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CH. 1 The Sociological Perspective.

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1 CH. 1 The Sociological Perspective

2 Seeing the Broader Social Context
Sociology: The scientific study of society and human behavior; structure. How Groups Influence People Maintains a group focus. Emphasizes patterned social relationships between members. How People are Influenced by Their Society Uses social factors to explain human social behavior. People Who Share a Culture People Who Share a Territory

3 Jobs Income Education Gender Age Race/Ethnicity
Social Location - Corners in Life Jobs Income Education Gender Age Race/Ethnicity

4 C. Wright Mills - History and Biography The Sociological Imagination:
History - Location in Broad Stream of Events Biography - Individual’s Specific Experiences

5 The Global Context and the Local
The Global Village Instant Communication Sociology Studies both the Global Network and Our Unique Experiences

6 Sociology and the Other Sciences
The Natural Sciences Explain and Predict Events in Natural Environment The Social Sciences Examine Human Relationships

7 Sociology and the Other Sciences
Anthropology Studies Culture Economics Studies the Production and Distribution of Goods and Services Political Science Studies How People Govern Themselves

8 Sociology and the Other Sciences
Psychology The Study of Processes Within Individuals Sociology Similarities to Other Disciplines

9 The Goal of Science Explain Why Something Happens Make Generalizations
Look for Patterns Predict What will Happen Move Beyond Common Sense

10 Risks of Sociology Nooks and Crannies People Prefer Hidden
People Feel Threatened by Information

11 Origins of Sociology Tradition vs. Science The Industrial Revolution
Grew Out of Social Upheaval Imperialism of the Time Rise of the Scientific Method

12 Auguste Comte and Positivism
Applying the Scientific Method to Social World Coined the Term “Sociology” “Armchair Philosophy”

13 Herbert Spencer - Social Darwinism
Second Founder of Sociology Lower and Higher Forms of Society Coined Phrase “Survival of the Fittest”

14 Karl Marx and Class Conflict
Engine of Human History is Class Conflict The Bourgeoisie vs. The Proletariat Marxism Not the Same as Communism

15 Durkheim and Social Integration
Got Sociology Recognized as Separate Discipline Studied How Social Forces Affect Behavior Identified “Social Integration” - Degree to Which People are Tied to Social Group

16 Max Weber and the Protestant Ethic
Religion and the Origin of Capitalism Religion is Central Force in Social Change Protestant Ethic and Spirit of Capitalism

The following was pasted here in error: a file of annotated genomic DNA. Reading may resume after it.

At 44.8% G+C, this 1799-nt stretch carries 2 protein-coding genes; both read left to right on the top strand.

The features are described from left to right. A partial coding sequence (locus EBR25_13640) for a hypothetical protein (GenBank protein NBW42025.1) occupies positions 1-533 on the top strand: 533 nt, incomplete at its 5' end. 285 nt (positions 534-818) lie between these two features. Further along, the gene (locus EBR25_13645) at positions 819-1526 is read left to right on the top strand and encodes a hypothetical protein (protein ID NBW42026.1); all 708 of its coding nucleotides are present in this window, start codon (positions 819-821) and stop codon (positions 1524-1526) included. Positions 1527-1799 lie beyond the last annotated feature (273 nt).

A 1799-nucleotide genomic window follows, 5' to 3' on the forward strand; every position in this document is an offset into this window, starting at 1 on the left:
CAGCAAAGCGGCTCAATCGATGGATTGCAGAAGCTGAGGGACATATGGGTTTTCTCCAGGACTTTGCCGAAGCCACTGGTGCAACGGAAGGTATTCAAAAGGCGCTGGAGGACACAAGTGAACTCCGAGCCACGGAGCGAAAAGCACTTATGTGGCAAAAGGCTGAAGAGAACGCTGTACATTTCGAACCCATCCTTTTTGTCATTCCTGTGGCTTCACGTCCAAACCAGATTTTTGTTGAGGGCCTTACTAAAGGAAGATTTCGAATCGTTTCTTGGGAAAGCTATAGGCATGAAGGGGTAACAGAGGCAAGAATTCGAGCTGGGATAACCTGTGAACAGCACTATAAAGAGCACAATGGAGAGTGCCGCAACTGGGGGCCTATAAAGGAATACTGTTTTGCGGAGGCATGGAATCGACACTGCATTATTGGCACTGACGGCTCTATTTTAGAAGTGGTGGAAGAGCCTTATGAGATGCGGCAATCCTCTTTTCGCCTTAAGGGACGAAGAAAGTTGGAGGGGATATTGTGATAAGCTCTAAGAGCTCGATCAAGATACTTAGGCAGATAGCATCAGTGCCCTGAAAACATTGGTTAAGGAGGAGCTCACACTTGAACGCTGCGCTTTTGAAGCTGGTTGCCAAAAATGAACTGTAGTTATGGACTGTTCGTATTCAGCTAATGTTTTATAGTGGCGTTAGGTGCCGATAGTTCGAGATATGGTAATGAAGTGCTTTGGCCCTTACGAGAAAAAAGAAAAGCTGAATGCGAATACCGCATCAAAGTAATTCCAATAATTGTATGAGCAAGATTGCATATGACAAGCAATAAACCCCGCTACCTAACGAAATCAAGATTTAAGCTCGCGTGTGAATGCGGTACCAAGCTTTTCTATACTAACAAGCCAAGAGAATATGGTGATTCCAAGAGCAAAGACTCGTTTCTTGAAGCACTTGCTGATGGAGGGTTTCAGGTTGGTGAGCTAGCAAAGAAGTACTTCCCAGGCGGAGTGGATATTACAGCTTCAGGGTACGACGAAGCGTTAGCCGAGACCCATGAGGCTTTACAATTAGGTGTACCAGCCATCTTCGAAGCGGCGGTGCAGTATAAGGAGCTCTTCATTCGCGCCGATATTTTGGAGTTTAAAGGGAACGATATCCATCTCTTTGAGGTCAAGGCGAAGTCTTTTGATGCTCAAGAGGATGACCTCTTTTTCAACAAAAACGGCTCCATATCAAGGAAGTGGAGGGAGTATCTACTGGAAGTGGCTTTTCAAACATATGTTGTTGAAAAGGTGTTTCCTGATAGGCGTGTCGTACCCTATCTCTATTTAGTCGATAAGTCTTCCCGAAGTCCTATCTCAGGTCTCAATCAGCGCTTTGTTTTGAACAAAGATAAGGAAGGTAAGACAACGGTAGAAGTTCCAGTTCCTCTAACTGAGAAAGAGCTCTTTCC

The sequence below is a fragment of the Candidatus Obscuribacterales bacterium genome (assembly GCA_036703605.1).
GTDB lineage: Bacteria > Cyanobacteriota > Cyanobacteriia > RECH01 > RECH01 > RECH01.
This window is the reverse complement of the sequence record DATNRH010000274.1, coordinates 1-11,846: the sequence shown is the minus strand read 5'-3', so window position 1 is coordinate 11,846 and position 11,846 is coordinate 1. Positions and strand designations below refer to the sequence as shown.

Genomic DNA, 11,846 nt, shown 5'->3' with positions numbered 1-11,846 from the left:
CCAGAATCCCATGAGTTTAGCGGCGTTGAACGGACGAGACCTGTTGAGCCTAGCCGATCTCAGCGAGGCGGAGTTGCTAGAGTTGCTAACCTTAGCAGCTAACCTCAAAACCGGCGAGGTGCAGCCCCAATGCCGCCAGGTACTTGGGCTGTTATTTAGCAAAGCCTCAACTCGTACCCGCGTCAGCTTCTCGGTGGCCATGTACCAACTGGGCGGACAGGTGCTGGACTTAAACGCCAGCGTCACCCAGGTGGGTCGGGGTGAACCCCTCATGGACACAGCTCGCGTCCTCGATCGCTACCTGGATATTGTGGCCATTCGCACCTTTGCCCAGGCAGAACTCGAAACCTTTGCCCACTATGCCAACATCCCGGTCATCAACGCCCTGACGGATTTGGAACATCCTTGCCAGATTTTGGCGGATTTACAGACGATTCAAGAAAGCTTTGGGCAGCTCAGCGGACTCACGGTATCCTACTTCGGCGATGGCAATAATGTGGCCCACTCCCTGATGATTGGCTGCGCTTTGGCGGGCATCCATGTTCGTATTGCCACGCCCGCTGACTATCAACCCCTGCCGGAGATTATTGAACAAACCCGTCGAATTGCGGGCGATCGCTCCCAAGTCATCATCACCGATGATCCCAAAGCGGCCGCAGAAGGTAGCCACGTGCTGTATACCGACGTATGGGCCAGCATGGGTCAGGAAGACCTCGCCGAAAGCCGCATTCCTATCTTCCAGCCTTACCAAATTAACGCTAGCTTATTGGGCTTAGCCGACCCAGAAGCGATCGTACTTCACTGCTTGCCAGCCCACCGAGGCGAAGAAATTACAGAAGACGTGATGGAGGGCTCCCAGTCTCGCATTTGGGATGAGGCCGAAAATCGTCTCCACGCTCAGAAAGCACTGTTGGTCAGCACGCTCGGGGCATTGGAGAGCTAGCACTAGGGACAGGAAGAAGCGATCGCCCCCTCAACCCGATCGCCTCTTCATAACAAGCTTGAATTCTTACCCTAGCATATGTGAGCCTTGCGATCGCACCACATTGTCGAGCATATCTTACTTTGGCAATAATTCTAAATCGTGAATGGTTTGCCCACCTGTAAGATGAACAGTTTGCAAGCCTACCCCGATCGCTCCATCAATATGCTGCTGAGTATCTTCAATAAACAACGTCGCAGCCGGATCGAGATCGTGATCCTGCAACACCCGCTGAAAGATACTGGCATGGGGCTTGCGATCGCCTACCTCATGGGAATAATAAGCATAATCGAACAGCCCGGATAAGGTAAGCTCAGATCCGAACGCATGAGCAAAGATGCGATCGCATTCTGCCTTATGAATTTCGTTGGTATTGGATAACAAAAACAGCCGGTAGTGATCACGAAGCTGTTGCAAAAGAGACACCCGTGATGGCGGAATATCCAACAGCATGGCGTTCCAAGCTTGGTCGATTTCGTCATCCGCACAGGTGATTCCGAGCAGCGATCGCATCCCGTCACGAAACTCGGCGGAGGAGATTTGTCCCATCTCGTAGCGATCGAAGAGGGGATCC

17 Sociology in North America
First Took Root in 1890 at University of Kansas Spread Rapidly in Next 20 Years Not at Harvard until 1930 American Journal of Sociology 1895

18 Sexism in Early Sociology
Attitudes of the Time 1800s Sex Roles Rigidly Defined Few People Educated Beyond Basics Harriet Martineau Published Society in America Before Durkheim and Weber Were Born Her Work was Ignored

19 Racism at the Time: W.E.B Du Bois
B.A. from Fisk University First Harvard Ph.D. for African American Published a Book Each Year from Neglected by Sociologist Until Recently

20 Jane Addams: Sociologist and Social Reformer
Member of American Sociological Society from Start Came from Background of Wealth and Privilege Co-Founded Hull House Co-Founded American Civil Liberties Union

21 Values in Sociological Research
Sociology Should be Value-Free Sociology Should be Objective Research Should Involve Replication Goals and Uses of Sociology Change or just explore? Applied sociology

22 Theoretical Perspectives
Symbolic Interactionism - How People Use Symbols in Everyday Life Applying Symbolic Interactionism - Changing the Meaning of Symbols Affects Expectations

23 Functional Analysis Society is a Whole Unit Made Up of Interrelated Parts that Work Together Functionalism, Structural Functionalism Robert Merton: Functions Manifest Latent Dysfunctions

24 Conflict Theory Karl Marx and Conflict Theory Conflict Theory Today
Feminists and Conflict Theory Applying Conflict Theory

25 Levels of Analysis Functionalists and Conflict Theorists - Macro Level
Symbolic Interactionists - Micro Level Microsociology – interest in the interaction of people “within” social structures; investigates relationships within groups Macrosociology – interest in the “intersection” of social structures; focuses on groups as a whole

26 Theoretical Perspectives in Sociology

27 Theoretical Criticisms
Theory Criticisms Functionalism Tends to legitimize the status quo. Neglects social change. Assumes that society benefits everyone. Conflict Theory Overlooks forces of stability in society. Assumes that only the ruling class benefits from the way society operates. Assumes the working class does not know it is subordinate. Symbolic Interaction Sometimes fails to take the larger picture into account. Does not consider the impact of social forces and/or social structures.

28 Trends Shaping the Future
Sociology Full Circle: Reform vs. Research Diversity of Orientations Applied/Public Sociology Globalization

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